J10.6 Running Climate Model in the Commercial Cloud Computing Environment: A Case Study Using Community Earth System Model (CESM)

Wednesday, 25 January 2017: 11:45 AM
611 (Washington State Convention Center )
Xiuhong Chen, Univ. of Michigan, Ann Arbor, MI; and X. Huang, C. Jiao, M. G. Flanner, T. Raeker, and B. Palen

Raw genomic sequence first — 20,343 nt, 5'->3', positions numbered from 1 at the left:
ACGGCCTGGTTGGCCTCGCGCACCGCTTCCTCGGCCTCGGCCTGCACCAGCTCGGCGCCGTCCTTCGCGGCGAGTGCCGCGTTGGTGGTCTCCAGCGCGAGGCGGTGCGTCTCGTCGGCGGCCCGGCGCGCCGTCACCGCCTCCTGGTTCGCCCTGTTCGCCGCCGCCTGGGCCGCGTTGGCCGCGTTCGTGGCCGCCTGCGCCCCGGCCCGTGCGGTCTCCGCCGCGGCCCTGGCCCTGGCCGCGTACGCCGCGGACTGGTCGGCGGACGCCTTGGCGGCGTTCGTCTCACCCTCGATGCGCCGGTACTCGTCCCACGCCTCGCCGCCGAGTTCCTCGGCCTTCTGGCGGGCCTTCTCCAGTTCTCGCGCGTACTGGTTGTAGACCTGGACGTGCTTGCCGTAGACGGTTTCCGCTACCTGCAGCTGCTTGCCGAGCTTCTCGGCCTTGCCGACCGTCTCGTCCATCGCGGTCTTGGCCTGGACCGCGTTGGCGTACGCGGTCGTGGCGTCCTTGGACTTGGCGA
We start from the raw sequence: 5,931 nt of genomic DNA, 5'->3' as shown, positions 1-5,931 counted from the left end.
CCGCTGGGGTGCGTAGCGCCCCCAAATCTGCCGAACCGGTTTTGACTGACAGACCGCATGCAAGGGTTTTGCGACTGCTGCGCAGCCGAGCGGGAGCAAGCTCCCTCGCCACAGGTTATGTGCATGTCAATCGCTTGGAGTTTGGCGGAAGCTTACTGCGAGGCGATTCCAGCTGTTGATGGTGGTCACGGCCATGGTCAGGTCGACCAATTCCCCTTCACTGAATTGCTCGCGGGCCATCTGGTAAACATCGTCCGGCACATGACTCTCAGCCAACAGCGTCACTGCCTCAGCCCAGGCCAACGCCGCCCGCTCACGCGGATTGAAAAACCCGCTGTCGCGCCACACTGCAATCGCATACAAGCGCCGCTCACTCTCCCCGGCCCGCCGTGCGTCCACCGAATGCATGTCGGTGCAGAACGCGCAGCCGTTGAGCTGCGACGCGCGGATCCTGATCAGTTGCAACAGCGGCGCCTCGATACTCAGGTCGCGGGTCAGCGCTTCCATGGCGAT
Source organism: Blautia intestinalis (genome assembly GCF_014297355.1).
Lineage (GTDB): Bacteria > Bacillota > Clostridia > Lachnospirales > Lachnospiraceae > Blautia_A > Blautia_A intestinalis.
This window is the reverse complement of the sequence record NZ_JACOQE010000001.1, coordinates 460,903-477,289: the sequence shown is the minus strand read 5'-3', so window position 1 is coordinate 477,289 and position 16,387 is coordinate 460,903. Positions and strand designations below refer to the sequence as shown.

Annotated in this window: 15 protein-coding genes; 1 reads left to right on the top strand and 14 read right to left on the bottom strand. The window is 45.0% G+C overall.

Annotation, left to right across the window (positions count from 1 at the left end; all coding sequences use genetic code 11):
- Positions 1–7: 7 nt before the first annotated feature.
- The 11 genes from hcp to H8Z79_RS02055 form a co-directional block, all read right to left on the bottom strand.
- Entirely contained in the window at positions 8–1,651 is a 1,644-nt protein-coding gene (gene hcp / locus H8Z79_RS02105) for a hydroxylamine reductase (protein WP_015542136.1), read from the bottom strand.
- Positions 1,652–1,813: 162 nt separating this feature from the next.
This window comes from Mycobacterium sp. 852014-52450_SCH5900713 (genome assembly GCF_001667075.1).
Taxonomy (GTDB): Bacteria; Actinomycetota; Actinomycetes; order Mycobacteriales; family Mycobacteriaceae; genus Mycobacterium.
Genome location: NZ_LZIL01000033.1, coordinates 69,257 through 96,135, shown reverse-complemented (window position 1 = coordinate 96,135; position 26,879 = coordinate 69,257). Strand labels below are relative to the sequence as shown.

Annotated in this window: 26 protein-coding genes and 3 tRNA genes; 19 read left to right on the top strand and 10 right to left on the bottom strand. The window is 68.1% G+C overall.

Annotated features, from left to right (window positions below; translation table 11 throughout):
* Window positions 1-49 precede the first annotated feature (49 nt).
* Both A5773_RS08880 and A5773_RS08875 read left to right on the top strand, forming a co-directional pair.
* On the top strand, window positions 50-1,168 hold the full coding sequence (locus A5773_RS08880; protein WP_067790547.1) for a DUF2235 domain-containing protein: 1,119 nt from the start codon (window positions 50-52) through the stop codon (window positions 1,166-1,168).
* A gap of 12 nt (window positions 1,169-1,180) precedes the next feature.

Numerical model is the major tool used in the studies of climate change and climate projection. Because of the enormous complexity involved in such climate models, they are usually run on supercomputing centers or at least high-performance computing (HPC) clusters. The cloud computing environment, however, offers an alternative option for running climate models. Compared to traditional supercomputing environment, cloud computing offers more flexibility yet also extra technical challenges. This study investigates this alternative to the usual approach, i.e. carrying out climate model simulations on commercially available cloud computing environment. We test the performance and reliability of running the CESM (Community Earth System Model), a flagship climate model in the United States developed by the National Center for Atmospheric Research (NCAR), on Amazon Web Service (AWS) EC2, the cloud computing environment by Amazon.com, Inc. StarCluster is used to create virtual computing cluster on the AWS EC2 for the CESM simulations. The wall-clock time for one year of CESM simulation on the AWS EC2 virtual cluster is comparable to the time spent for the same simulation on a local dedicated high-performance computing cluster with InfiniBand connections and operated by the University of Michigan. The CESM simulation can be efficiently scaled with the number of CPU cores on the AWS EC2 virtual cluster environment up to 64 cores. For the standard configuration of the CESM at a spatial resolution of 1.9º latitude by 2.5º longitude, increasing the number of cores from 16 to 64 reduces the wall-clock running time by more than 50% and the speedup is nearly linear. Beyond 64 cores, the communication latency starts to overweight the benefit of distributed computing and the parallel speedup becomes nearly unchanged.
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